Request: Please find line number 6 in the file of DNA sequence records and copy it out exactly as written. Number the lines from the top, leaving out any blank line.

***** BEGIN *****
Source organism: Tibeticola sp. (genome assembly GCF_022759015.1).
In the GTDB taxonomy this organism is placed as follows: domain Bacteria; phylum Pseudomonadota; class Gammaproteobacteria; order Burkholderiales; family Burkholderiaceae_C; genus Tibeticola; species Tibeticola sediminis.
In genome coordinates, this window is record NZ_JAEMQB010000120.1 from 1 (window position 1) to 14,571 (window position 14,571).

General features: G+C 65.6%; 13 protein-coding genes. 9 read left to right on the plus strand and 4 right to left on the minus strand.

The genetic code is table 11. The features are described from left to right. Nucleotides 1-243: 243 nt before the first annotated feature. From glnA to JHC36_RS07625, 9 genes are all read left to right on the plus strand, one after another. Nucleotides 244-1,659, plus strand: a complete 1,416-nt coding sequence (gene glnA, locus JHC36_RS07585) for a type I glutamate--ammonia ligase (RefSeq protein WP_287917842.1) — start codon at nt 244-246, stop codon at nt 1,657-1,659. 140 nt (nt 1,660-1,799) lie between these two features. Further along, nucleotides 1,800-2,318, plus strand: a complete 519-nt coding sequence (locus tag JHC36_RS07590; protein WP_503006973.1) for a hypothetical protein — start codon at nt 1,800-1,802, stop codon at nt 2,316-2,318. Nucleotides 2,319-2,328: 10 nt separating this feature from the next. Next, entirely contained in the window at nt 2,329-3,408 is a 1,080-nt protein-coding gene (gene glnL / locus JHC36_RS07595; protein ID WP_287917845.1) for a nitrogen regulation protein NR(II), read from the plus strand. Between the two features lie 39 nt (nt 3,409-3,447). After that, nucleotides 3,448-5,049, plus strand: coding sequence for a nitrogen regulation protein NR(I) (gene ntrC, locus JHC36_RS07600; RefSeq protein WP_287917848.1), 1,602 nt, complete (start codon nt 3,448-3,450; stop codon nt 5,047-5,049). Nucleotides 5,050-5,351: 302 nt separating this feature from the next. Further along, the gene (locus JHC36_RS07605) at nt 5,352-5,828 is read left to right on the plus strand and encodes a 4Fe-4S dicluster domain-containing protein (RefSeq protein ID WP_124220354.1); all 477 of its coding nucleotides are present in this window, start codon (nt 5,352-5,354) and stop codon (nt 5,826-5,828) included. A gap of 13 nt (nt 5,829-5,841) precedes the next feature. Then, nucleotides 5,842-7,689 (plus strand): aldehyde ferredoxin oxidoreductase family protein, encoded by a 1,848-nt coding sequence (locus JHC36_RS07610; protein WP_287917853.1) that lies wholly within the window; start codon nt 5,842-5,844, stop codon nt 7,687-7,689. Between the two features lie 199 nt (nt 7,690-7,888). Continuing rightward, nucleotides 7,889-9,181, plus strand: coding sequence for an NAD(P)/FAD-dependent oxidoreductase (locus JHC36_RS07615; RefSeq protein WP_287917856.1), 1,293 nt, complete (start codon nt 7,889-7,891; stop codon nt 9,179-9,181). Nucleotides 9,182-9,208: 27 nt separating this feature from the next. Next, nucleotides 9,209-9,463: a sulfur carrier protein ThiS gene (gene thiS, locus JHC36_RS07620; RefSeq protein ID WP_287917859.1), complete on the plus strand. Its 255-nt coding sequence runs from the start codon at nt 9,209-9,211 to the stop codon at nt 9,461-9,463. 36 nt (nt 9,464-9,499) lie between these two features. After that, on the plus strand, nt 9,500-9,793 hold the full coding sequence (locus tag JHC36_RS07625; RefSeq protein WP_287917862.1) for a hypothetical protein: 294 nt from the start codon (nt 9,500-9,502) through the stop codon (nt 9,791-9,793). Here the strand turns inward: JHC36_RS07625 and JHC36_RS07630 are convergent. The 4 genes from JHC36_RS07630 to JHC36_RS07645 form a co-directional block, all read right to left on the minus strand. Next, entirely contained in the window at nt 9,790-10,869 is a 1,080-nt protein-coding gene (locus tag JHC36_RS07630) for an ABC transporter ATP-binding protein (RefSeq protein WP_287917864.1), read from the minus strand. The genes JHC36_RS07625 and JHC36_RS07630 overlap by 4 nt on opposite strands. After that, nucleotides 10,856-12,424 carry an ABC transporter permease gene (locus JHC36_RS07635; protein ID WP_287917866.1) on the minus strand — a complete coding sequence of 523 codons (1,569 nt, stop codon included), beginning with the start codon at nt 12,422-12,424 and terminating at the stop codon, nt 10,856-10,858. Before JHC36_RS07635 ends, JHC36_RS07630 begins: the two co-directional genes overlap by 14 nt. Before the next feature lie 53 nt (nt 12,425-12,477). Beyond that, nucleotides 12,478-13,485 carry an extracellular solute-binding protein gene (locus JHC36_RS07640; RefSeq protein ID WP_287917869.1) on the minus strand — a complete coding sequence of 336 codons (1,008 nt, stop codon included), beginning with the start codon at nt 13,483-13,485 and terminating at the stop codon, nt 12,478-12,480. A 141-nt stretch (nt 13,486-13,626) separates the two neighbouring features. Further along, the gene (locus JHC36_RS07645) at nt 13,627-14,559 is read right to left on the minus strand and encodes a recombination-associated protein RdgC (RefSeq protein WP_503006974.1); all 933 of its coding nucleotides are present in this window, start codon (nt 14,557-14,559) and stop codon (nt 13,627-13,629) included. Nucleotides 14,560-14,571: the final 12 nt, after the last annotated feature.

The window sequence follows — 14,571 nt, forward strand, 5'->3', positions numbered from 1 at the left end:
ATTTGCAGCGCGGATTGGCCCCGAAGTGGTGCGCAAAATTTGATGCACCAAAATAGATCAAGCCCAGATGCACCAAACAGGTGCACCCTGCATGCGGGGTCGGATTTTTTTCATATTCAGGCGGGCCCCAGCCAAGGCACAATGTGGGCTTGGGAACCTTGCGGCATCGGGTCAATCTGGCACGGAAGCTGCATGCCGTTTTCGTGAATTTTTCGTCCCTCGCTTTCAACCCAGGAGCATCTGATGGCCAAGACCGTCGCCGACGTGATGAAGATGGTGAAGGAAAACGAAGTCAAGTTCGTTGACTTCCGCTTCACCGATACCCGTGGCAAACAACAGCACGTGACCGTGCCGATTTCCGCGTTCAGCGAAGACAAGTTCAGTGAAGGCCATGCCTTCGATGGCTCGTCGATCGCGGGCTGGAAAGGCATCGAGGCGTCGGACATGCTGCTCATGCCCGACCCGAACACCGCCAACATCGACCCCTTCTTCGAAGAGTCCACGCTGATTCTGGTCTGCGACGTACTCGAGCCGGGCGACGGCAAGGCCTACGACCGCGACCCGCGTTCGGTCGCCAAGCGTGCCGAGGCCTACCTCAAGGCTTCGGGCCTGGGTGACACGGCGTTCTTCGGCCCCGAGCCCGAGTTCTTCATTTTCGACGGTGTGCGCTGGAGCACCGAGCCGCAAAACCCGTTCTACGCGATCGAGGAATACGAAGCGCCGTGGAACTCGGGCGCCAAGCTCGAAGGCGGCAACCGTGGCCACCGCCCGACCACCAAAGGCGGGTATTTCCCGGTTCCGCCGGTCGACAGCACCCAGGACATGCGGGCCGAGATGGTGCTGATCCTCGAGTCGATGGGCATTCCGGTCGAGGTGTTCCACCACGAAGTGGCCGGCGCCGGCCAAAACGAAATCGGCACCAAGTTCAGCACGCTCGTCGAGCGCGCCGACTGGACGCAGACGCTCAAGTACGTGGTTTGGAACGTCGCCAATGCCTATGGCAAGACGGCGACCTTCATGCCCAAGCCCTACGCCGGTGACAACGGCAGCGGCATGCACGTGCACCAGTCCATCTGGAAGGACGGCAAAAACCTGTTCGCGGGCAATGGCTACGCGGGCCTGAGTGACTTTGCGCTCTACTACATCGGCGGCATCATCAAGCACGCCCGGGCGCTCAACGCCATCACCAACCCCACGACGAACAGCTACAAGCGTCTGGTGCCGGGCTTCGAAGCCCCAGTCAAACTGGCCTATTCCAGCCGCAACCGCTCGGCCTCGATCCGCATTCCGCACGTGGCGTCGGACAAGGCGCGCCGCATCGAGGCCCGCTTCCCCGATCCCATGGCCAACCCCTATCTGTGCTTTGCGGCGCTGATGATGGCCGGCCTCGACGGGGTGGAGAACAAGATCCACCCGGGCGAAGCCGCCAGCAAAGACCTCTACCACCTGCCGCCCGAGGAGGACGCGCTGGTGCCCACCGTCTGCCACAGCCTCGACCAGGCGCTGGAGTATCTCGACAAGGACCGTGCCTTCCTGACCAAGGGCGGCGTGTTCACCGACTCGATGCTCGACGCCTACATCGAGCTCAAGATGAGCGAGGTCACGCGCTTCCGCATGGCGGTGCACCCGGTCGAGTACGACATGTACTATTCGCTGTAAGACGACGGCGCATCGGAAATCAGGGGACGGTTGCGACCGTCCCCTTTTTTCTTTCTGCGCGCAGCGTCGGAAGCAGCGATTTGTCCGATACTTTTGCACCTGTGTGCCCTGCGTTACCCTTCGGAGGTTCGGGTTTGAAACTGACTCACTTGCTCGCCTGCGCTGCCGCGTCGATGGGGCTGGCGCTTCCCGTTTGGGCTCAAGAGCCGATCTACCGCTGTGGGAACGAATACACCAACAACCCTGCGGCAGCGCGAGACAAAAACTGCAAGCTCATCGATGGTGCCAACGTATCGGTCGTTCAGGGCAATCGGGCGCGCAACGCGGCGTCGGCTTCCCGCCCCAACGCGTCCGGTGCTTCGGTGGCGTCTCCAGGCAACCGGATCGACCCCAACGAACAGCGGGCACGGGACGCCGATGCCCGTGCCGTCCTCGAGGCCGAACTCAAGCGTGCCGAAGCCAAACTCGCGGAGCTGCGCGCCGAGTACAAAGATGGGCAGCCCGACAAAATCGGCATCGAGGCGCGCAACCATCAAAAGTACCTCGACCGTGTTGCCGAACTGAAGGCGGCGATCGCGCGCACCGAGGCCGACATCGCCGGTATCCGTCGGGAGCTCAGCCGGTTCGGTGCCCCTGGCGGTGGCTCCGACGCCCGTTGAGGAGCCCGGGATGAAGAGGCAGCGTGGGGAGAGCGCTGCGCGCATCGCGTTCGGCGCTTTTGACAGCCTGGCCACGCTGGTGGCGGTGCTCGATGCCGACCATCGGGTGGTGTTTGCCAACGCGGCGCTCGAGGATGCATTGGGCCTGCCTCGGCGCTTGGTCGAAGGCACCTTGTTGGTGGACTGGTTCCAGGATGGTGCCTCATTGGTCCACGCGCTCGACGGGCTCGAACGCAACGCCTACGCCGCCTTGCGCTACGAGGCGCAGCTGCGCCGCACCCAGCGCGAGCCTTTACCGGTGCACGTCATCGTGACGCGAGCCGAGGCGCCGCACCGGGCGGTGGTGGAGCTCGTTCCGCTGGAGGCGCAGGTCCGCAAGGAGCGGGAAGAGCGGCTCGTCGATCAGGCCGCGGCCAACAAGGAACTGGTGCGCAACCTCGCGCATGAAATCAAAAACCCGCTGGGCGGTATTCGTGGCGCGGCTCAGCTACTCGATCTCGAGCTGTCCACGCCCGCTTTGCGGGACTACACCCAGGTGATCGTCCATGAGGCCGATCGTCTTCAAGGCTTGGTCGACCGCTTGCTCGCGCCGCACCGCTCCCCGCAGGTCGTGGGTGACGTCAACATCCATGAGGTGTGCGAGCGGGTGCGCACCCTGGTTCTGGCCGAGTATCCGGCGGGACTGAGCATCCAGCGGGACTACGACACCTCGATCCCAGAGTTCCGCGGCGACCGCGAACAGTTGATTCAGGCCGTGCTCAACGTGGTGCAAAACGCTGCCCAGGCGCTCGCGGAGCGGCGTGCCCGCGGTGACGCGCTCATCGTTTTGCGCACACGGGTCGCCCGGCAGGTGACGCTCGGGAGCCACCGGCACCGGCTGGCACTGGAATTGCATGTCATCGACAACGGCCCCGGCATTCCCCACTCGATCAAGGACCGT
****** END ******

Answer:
The window sequence follows — 14,571 nt, forward strand, 5'->3', positions numbered from 1 at the left end: